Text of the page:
Thursday, March 18, 2010

Why Food Miles Matter - Part 1

For some people I may be preaching to the choir, so to speak, when it comes to the issue of food miles, and if that is the case for you, please forgive me, but for far too many people, this is still a foreign concept. First off, what are food miles? Food miles refer to the distance food travels from where it is grown to where it is finally purchased or consumed by an end user. In the United States, the average piece of local fresh produce travels 56 food miles while its conventional counterpart travels an average of over 1,494 miles. To put this in perspective, it is approximately 1,255 miles from Boston, Massachusetts to Miami, Florida. So why is this so important? Whether you are an environmentalist or not, food miles make a significant difference in the food you eat because they can affect taste, nutrition, biodiversity, energy consumption, local economies and communities, food safety, and workers rights, amongst other things.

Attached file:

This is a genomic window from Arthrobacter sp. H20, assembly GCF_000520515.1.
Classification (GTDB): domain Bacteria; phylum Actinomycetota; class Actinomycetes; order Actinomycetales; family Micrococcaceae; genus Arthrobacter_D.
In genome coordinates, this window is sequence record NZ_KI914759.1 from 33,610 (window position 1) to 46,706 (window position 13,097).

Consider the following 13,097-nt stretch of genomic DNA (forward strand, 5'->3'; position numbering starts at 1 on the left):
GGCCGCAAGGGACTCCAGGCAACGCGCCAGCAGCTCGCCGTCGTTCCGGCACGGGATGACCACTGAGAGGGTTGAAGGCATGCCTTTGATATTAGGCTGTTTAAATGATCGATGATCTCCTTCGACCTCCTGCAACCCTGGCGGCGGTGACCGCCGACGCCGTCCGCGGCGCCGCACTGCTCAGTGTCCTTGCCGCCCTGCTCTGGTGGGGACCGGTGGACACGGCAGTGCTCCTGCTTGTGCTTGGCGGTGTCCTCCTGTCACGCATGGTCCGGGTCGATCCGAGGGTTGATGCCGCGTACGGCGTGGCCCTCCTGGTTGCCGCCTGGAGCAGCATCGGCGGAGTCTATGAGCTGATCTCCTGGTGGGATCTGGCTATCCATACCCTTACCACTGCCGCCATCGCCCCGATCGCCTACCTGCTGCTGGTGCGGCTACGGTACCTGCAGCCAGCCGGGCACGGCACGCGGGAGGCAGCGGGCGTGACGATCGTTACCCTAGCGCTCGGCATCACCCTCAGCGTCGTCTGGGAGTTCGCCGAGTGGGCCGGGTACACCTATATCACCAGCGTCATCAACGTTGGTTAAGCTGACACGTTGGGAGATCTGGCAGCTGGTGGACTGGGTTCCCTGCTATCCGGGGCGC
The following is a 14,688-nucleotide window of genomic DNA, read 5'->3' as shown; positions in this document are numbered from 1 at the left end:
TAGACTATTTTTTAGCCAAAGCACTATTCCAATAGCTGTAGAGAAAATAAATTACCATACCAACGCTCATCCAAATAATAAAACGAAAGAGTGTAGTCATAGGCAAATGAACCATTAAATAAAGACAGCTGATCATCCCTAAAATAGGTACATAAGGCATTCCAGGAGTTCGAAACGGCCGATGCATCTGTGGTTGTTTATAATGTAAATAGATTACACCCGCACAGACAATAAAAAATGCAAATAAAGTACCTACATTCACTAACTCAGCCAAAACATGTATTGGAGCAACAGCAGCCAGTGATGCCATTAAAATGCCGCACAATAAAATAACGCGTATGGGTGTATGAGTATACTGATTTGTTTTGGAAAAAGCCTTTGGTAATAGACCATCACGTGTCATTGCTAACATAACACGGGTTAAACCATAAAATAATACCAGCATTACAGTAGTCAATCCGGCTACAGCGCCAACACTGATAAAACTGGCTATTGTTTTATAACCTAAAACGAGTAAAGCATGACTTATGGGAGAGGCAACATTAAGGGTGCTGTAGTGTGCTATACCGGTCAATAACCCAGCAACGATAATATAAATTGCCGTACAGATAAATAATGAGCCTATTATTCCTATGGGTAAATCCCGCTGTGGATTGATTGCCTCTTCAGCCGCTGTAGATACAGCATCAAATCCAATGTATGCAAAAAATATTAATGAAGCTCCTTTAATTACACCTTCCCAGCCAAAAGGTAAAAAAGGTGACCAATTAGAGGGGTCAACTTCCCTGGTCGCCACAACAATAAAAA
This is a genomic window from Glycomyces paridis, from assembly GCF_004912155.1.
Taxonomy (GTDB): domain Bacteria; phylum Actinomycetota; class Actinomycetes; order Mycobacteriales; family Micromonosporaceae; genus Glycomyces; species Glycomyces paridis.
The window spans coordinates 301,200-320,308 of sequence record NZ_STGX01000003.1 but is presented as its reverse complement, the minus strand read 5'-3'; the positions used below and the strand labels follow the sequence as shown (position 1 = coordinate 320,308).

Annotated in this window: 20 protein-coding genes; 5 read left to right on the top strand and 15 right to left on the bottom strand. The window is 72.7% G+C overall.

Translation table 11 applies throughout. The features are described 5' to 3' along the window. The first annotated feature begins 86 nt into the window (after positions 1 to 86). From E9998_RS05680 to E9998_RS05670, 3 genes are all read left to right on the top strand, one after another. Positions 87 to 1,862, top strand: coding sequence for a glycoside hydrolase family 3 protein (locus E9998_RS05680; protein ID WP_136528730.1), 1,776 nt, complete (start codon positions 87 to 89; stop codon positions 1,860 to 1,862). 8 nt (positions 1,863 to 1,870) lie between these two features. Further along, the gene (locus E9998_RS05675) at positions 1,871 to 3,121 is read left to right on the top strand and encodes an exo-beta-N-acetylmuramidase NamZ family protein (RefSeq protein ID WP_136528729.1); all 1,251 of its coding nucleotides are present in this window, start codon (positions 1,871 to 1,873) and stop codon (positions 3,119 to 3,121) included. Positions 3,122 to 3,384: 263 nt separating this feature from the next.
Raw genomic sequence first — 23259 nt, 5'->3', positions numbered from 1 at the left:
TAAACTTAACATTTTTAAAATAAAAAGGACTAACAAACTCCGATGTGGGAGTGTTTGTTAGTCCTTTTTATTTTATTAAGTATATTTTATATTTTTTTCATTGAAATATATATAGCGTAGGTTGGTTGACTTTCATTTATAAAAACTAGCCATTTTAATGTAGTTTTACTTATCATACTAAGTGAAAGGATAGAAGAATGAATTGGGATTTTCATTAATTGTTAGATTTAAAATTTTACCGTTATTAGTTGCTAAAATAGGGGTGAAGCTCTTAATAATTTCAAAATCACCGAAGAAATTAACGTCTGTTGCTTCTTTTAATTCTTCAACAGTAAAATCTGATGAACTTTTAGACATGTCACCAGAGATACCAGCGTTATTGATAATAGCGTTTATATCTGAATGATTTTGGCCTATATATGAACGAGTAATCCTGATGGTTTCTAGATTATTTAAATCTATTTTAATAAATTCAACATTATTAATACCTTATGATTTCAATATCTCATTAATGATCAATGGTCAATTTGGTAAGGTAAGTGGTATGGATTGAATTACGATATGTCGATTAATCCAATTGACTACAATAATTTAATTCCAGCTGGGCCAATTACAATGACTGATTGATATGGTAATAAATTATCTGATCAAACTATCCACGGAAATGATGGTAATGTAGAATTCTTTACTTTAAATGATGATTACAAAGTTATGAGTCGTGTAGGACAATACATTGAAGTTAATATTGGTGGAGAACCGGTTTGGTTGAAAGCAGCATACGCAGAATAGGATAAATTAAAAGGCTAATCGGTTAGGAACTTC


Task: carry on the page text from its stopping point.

-Taste, Nutrition, and Food Safety: Locally sourced foods tend to be fresher, being harvested shortly before transport. Because the foods don’t have a long way to travel, farmers can focus on breeding their crops to be tastier, higher quality, more nutritious, and more adapted to the unique climate of the area. Oftentimes, you will hear about breeds called ‘heirlooms,’ which have been around for generations. When foods are being purchased that have traveled a longer distance, they obviously are not as fresh as they could be, and to make the journey in one piece, the crops are bred for uniform shape and appearance and durability to make transportation easier. The farther your food travels the more freshness is lost and the more nutrients are depleted. Unlike the local options that are picked at the peak of freshness, long distance foods are picked before they are ripe and then artificially ripened, which gives the produce the appearance of being ripe but not the flavor or nutritive value so they can make it to the store and still be edible. The issue of food safety enters the picture when we combine two important qualities about our food sources: we allow them to be anonymous and we allow them to disperse their foods all over the country if not the world. When local producers are selling directly to the consumer, as is the case in many local foods situations, they are held fully accountable for their product and how it is created. If they know that their consumers can drive to their farming operation to wander around and see how it functions, common sense declares that they are less likely to use questionable standards. Also, in terms of food safety, if there is a food outbreak from a particular farm in a local foods situation, the exact source is drastically easier to trace. The anonymity created in the large scale food industry allows farms to use practices that we as consumers may not approve of if we saw them. An example of this involves the E. Coli outbreak in spinach in 2006 in which 1,002 pounds of spinach from a single farm in California was able to sicken 204 people across 26 states and Canada. The suspected cause of the outbreak involved a farm operation with irrigation wells near surface waterways that were contaminated with feces from cattle and wild pigs that tested positive for the E. coli strain.

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